Effects of a therapeutic outdoor adventure on the social competency of gifted adolescents with Asperger's Syndrome or high functioning autism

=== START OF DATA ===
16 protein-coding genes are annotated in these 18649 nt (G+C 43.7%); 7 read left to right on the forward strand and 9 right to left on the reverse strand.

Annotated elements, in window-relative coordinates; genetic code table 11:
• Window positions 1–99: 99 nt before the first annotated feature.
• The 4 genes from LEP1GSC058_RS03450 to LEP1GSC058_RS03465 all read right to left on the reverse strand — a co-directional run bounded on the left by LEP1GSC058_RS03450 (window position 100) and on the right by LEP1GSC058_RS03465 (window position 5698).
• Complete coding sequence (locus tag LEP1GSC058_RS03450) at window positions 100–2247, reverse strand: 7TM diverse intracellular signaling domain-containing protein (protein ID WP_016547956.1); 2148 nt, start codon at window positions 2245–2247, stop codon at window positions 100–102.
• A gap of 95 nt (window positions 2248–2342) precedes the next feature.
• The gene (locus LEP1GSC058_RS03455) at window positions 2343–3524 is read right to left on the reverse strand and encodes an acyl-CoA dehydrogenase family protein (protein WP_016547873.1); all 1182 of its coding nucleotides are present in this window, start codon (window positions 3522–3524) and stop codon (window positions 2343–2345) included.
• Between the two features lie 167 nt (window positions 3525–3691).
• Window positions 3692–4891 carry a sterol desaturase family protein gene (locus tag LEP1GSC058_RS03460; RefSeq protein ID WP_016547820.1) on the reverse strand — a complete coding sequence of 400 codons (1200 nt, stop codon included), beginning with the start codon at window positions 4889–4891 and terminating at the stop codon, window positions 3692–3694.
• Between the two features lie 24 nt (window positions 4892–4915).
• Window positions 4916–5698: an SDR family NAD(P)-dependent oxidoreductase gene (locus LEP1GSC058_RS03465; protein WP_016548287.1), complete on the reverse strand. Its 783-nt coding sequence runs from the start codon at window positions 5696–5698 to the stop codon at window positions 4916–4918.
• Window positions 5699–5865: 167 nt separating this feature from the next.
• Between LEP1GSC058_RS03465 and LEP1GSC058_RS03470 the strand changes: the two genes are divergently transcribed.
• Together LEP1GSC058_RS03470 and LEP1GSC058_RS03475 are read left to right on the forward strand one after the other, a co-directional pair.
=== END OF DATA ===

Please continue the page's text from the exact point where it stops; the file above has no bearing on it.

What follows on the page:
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Adolescents with Asperger's Syndrome or high functioning autism (AS/HFA) are often isolated, excluded or even bullied, because of their social differences. Though the need is great for social skills interventions for this population relatively few exist. Rather than teach social skills in isolation, many experts in the field recommend incidental learning in naturalistic situations. Much in the same way, a therapeutic adventure does not teach a certain curriculum; rather the activities provide opportunities for personal and social growth. This qualitative case study investigated the effects of a 4-day therapeutic adventure on the social interactions and self-perceptions of social competency of 4 gifted male adolescents with AS/HFA. Semi-structured interviews, student report versions of the Social Skills Improvement System rating scales, and a variety of observational techniques were used to collect data. Several themes emerged from constant comparative analysis of the data. The contextual elements of the therapeutic adventure focus on independence, teamwork and physical challenge. Camping out and hiking while learning about an exciting new hobby called letterboxing, created opportunities for personal and social growth. Results indicated that there was a rise in self-perception of social competency and an increase in pro-social interaction. This may suggest that non-competitive recreational activities be explored as a naturalistic social skills intervention for adolescents with AS/HFA. The study also promotes understanding of a seldom studied group: those who are gifted with AS/HFA.